Standard hackled dry and wet flies are great, but the author says patterns tied with emu feathers are even better.
by Mark Salkowitz
USING EMU FEATHERS AS HACKLE ISN’T NOVEL, but most previous efforts have fallen short of providing good results. There are a few secrets to unlocking emu’s near-magical potential. Let me reveal the transformative techniques that turn these curious pieces of plumage into exemplary hackle. With a better understanding of how to select and tie with these feathers, you will find that emu adds new dimensions to older favorite patterns, and it is possible to create entirely new designs. And as anglers realize the full extent of emu’s utility above and below the surface, these feathers will become as important as rooster, hen, and partridge hackles.
What’s the Difference?
Emu is completely different from more familiar hackles. It is a hybrid hackle, possessing both softness and firmness, along with its own unique attributes. This combination of unusual physical properties makes emu very special. Each of these properties confers unique characteristics to a fly in ways you have never seen.
The fibers create an exquisite, buggylegged appearance and jointlike action under the water. The fibers can also trap small air bubbles. And when wrapped around the hook or the base of a wing post, the splayed fibers create a wonderful starred effect that imitates insect legs.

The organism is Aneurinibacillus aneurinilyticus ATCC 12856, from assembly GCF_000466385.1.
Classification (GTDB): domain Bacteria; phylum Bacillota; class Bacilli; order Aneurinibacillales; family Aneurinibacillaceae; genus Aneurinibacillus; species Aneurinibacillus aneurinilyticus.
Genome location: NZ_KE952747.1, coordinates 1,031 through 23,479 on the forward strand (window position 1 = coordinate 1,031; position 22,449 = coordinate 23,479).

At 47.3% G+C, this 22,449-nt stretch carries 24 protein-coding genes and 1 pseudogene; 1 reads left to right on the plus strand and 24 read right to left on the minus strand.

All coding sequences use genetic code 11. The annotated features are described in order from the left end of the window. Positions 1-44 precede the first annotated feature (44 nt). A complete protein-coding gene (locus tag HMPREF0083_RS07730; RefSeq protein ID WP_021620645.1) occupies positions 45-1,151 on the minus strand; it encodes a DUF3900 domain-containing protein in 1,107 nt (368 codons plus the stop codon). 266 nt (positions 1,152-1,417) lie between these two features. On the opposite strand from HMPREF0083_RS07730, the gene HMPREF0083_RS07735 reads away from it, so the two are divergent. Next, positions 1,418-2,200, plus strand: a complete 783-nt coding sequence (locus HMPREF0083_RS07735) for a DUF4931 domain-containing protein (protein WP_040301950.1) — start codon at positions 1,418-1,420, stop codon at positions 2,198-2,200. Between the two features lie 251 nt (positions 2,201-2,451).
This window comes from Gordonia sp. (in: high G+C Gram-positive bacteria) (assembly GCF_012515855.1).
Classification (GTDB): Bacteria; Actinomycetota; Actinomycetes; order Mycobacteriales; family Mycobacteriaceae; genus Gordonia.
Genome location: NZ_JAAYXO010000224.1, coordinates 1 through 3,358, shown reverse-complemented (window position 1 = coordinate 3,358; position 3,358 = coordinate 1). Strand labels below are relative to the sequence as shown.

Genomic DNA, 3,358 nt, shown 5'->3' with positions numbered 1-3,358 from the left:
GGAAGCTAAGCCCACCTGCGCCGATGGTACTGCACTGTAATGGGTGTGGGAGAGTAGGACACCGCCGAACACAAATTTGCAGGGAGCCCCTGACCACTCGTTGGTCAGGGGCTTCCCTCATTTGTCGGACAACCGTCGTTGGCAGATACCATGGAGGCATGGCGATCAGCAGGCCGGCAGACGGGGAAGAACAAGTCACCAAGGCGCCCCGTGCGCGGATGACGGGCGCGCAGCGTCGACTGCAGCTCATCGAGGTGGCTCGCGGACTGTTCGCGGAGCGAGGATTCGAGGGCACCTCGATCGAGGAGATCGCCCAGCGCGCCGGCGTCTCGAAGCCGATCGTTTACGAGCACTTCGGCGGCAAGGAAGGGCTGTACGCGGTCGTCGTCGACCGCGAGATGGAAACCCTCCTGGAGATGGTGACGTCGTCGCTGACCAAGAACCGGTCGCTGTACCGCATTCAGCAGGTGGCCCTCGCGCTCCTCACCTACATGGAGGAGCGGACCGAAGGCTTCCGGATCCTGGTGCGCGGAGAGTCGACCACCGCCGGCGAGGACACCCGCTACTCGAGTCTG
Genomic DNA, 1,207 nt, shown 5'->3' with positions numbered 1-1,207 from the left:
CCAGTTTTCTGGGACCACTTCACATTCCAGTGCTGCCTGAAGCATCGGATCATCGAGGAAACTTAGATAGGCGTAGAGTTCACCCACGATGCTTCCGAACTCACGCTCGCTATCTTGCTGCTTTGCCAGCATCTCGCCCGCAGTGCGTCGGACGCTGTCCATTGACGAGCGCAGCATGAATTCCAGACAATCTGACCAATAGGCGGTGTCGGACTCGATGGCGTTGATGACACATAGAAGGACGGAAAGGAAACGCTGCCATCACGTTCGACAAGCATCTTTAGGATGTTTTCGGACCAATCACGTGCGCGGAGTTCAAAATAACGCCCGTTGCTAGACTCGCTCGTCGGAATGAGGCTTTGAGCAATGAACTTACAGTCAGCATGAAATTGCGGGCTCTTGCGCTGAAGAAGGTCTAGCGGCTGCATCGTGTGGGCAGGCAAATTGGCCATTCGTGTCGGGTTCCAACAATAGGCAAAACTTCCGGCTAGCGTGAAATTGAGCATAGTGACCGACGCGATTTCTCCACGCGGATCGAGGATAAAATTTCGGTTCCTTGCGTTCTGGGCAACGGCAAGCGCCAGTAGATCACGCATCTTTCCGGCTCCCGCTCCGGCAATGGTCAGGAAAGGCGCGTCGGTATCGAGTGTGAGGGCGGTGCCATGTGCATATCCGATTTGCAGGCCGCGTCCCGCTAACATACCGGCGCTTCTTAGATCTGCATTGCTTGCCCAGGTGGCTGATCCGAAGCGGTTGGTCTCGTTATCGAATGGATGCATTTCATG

To illustrate the properties of emu used as hackle, I will demonstrate how to tie two styles of flies. The first is a standard softhackle wet fly that would make Sylvester Nemes, famed for his soft-hackle patterns, proud. I’ll demonstrate the basic wrapping techniques using this soft-hackle fly.
The second pattern, Salk’s Symmetrical, is a parachute dry fly that will make you the envy of the pool. When tied correctly, the apex of the hook sits perfectly flush in the surface film, hence the name of this pattern. The symmetrical design gives the fly great latitude to represent an emerger, dun, spinner, or even terrestrial. At the surface, emu’s appeal comes from its star-shape flare and the light pattern produced by a trapped bubble of air.
In the Beginning
Very little has been written about using this dynamic feather. In 2005, Bob Quigley wrote about using emu as hackle for tying the Quigley Cripple. Despite that pattern’s popularity, later references call for using rooster hackle. While Quigley was definitely onto something, his selection of feathers was too arbitrary and wrapping technique incomplete, and emu never caught on.